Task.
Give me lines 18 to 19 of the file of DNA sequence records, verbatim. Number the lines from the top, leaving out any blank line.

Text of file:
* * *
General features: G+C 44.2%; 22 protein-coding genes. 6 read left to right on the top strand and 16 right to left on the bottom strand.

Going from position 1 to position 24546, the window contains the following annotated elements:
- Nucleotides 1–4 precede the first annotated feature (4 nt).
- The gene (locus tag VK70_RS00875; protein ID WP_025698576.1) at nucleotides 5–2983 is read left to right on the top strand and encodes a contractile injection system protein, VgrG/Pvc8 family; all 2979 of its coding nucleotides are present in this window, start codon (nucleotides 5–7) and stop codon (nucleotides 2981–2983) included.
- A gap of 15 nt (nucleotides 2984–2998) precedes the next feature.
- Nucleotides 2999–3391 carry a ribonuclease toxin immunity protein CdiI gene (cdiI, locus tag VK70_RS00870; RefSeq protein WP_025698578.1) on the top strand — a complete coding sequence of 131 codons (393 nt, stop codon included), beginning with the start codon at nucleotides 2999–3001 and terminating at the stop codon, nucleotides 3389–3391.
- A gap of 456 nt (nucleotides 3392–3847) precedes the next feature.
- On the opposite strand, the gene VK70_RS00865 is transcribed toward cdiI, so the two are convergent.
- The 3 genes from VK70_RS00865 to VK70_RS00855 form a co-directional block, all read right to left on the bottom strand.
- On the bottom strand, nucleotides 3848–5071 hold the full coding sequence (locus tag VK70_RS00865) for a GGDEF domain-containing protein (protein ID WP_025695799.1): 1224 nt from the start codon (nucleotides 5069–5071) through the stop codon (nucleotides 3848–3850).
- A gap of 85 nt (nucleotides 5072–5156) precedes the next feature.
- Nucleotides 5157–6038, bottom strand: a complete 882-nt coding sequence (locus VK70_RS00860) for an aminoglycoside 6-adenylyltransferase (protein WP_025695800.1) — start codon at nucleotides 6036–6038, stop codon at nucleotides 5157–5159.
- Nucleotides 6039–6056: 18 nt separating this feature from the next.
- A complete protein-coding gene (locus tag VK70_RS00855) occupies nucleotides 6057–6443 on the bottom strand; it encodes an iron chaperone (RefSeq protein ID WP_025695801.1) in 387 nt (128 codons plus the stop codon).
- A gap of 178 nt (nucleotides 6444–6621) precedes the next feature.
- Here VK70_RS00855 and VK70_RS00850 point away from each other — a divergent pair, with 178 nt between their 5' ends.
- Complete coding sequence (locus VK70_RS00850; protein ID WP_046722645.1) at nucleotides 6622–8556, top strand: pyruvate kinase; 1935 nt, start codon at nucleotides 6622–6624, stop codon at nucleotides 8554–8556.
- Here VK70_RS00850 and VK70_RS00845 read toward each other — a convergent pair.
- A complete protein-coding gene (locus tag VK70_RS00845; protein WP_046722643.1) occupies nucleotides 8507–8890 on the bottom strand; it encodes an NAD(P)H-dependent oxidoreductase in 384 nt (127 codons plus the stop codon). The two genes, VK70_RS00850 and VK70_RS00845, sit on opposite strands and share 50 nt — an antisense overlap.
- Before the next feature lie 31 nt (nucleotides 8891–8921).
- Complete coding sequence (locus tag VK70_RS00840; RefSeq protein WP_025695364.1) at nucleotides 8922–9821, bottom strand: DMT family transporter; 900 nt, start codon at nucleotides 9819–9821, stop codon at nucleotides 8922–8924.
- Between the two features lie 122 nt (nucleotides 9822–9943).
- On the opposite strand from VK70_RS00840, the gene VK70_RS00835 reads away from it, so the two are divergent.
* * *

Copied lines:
- Here VK70_RS00850 and VK70_RS00845 read toward each other — a convergent pair.
- A complete protein-coding gene (locus tag VK70_RS00845; protein WP_046722643.1) occupies nucleotides 8507–8890 on the bottom strand; it encodes an NAD(P)H-dependent oxidoreductase in 384 nt (127 codons plus the stop codon). The two genes, VK70_RS00850 and VK70_RS00845, sit on opposite strands and share 50 nt — an antisense overlap.